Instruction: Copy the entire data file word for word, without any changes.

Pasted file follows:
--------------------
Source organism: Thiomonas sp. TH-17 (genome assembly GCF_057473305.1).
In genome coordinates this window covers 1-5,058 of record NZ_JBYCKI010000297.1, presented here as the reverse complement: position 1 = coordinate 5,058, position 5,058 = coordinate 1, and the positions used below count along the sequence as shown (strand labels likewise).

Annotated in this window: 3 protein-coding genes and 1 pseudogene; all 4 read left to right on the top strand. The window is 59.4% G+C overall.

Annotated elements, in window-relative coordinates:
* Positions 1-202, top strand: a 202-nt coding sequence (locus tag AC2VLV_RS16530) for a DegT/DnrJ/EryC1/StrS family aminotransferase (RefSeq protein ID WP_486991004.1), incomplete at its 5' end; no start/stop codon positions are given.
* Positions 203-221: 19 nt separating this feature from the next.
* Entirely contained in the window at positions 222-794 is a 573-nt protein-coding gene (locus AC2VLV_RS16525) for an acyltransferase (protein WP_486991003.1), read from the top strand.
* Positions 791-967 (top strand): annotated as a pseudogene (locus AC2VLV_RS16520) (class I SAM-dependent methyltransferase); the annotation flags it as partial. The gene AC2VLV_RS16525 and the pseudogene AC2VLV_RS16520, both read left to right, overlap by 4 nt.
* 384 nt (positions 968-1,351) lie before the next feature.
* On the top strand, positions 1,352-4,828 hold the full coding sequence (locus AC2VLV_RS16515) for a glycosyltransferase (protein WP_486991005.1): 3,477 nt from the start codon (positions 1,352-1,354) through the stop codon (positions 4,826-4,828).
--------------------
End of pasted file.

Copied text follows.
Source organism: Thiomonas sp. TH-17 (genome assembly GCF_057473305.1).
In genome coordinates this window covers 1-5,058 of record NZ_JBYCKI010000297.1, presented here as the reverse complement: position 1 = coordinate 5,058, position 5,058 = coordinate 1, and the positions used below count along the sequence as shown (strand labels likewise).

Annotated in this window: 3 protein-coding genes and 1 pseudogene; all 4 read left to right on the top strand. The window is 59.4% G+C overall.

Annotated elements, in window-relative coordinates:
* Positions 1-202, top strand: a 202-nt coding sequence (locus tag AC2VLV_RS16530) for a DegT/DnrJ/EryC1/StrS family aminotransferase (RefSeq protein ID WP_486991004.1), incomplete at its 5' end; no start/stop codon positions are given.
* Positions 203-221: 19 nt separating this feature from the next.
* Entirely contained in the window at positions 222-794 is a 573-nt protein-coding gene (locus AC2VLV_RS16525) for an acyltransferase (protein WP_486991003.1), read from the top strand.
* Positions 791-967 (top strand): annotated as a pseudogene (locus AC2VLV_RS16520) (class I SAM-dependent methyltransferase); the annotation flags it as partial. The gene AC2VLV_RS16525 and the pseudogene AC2VLV_RS16520, both read left to right, overlap by 4 nt.
* 384 nt (positions 968-1,351) lie before the next feature.
* On the top strand, positions 1,352-4,828 hold the full coding sequence (locus AC2VLV_RS16515) for a glycosyltransferase (protein WP_486991005.1): 3,477 nt from the start codon (positions 1,352-1,354) through the stop codon (positions 4,826-4,828).